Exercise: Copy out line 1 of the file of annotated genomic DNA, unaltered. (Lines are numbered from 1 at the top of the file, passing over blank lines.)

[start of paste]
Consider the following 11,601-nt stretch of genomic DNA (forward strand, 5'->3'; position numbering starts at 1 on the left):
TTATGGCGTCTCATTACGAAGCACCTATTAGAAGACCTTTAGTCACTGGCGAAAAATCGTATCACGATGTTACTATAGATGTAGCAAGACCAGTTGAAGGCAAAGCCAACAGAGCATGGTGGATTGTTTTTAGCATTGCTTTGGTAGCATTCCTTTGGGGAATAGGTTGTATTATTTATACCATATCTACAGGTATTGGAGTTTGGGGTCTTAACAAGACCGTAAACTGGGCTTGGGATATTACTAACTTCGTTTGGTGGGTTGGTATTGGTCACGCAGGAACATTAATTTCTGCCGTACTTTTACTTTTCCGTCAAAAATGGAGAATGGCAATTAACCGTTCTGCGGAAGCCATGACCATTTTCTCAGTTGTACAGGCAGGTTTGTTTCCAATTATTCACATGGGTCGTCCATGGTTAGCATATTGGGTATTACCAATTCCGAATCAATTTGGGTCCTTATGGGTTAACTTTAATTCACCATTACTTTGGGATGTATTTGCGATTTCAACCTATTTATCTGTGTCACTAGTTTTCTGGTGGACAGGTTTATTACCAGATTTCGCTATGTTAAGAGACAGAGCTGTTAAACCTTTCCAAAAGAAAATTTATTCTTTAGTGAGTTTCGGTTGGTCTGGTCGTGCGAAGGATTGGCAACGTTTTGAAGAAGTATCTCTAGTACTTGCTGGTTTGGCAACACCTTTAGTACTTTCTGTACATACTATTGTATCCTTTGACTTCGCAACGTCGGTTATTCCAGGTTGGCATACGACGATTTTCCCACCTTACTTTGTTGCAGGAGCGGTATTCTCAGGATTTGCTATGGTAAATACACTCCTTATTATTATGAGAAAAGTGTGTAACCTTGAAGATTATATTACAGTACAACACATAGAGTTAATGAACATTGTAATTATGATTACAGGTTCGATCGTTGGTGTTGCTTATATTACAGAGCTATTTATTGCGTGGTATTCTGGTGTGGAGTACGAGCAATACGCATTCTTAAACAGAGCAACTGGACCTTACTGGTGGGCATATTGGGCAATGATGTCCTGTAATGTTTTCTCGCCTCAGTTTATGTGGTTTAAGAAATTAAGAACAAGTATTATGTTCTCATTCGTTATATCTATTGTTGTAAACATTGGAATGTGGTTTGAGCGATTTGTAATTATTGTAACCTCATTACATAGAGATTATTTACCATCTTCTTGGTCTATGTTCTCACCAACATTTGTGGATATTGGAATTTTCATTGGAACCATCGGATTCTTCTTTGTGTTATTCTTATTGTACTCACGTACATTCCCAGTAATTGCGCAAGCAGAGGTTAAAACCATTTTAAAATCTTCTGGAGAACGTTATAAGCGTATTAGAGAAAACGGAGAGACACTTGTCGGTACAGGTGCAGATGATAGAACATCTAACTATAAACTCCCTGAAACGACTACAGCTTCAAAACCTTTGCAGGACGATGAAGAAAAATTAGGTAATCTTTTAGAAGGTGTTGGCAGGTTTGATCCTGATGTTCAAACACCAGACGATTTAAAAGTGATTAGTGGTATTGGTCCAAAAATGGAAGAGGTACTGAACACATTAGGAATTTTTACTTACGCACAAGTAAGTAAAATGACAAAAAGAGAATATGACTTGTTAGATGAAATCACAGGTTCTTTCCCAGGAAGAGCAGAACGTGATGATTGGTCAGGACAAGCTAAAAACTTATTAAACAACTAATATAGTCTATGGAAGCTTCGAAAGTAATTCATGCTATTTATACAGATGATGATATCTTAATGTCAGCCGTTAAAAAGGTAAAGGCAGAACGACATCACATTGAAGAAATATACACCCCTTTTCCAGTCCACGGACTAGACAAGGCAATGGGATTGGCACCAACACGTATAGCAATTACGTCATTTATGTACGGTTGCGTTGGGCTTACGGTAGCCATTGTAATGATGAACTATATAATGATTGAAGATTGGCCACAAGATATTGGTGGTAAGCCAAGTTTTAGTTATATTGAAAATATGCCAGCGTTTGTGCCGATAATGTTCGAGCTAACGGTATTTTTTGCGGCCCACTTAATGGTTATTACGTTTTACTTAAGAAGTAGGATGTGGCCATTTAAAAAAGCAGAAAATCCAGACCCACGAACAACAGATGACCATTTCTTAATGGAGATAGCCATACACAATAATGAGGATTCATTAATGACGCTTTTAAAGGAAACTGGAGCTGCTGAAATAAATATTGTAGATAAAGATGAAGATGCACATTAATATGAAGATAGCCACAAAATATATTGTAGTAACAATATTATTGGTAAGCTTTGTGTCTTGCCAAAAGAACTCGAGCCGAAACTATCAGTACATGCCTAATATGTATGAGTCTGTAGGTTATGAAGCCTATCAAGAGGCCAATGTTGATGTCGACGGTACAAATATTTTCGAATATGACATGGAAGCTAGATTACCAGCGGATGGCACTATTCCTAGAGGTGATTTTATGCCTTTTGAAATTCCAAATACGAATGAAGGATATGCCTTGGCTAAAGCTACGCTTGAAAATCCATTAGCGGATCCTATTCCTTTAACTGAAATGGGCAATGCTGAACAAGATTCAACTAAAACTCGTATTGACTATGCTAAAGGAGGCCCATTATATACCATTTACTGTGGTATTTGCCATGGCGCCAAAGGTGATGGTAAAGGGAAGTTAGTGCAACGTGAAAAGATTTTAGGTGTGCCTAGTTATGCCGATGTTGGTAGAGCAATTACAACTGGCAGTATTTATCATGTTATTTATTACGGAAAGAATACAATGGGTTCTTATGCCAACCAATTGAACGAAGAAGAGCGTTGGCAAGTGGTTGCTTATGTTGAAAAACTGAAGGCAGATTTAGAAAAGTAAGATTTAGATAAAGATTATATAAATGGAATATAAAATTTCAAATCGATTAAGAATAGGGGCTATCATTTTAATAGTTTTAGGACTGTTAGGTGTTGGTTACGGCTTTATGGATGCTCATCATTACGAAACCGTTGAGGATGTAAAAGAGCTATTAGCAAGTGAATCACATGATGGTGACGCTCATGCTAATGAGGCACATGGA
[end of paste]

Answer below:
Consider the following 11,601-nt stretch of genomic DNA (forward strand, 5'->3'; position numbering starts at 1 on the left):